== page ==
Player 2:  In my grandmother's trunk, I packed a watermelon and a pot of tea.

Player 3: In my grandmother's trunk, I packed a watermelon, a pot of tea, and a spider's web.

Player 4: In my grandmother's trunk, I packed a watermelon, a pot of tea, a spider's web, and a pair of shoes.

3. Playing Compare

This game is similar to "War." It is played with a deck of cards. Each player gets half of a deck of cards and puts them in a pile face down. Both players turn over their top card, and the person with the larger number wins. The game is over when all of the cards have been turned over. This game can also be played by turning over two cards and adding the sum to determine the winner.  Double compare should be played with the cards 1-10.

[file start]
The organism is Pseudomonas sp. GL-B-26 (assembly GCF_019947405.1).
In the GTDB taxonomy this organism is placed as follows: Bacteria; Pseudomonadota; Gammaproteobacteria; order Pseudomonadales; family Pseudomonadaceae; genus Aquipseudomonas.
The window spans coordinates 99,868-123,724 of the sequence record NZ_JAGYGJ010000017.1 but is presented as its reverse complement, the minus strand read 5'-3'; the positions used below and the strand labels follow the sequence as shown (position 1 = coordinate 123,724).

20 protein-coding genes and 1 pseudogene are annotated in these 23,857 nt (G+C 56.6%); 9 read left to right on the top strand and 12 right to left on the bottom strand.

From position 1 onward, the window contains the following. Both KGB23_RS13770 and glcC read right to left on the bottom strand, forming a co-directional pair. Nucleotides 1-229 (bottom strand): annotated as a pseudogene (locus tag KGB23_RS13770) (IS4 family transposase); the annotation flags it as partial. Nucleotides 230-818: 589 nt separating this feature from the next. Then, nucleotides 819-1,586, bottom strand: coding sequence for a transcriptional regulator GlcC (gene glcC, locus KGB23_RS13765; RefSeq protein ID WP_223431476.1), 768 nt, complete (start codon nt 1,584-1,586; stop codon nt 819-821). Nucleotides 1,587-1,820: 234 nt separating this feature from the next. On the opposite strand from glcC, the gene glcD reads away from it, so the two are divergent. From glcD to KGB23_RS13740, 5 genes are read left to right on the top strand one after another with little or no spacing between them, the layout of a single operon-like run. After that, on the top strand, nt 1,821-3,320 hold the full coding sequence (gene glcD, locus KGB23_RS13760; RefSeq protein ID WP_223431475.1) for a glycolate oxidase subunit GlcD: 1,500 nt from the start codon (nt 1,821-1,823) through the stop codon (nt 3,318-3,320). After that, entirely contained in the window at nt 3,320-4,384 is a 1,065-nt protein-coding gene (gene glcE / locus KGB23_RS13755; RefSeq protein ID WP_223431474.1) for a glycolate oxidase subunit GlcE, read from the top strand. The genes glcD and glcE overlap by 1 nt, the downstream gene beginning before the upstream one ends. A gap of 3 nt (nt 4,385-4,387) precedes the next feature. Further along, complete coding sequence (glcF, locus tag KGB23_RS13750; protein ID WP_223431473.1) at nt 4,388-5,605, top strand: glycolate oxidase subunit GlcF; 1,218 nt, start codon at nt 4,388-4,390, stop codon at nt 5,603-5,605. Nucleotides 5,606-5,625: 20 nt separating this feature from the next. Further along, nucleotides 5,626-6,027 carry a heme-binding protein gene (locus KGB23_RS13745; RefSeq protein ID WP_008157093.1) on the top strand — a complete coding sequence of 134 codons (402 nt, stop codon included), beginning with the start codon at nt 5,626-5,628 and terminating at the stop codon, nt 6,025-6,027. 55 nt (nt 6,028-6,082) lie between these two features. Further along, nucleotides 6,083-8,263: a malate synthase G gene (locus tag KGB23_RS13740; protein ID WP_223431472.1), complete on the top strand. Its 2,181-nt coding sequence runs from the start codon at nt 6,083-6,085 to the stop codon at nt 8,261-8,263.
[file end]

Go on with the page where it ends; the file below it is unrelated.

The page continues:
4. Surveys

Help your child take a survey. Your child can choose a question that is of interest to him/her, create a sheet to record people's responses, ask people the question, and then record their responses. Afterward, ask your child questions about the survey.  For example: "What did you find out?, How many people want to go to the beach?,  How many people want to go to the pool?,  Did more people want to go to the ocean or the pool?, Were you surprised by people's answers?" Remind them to include themselves in the survey!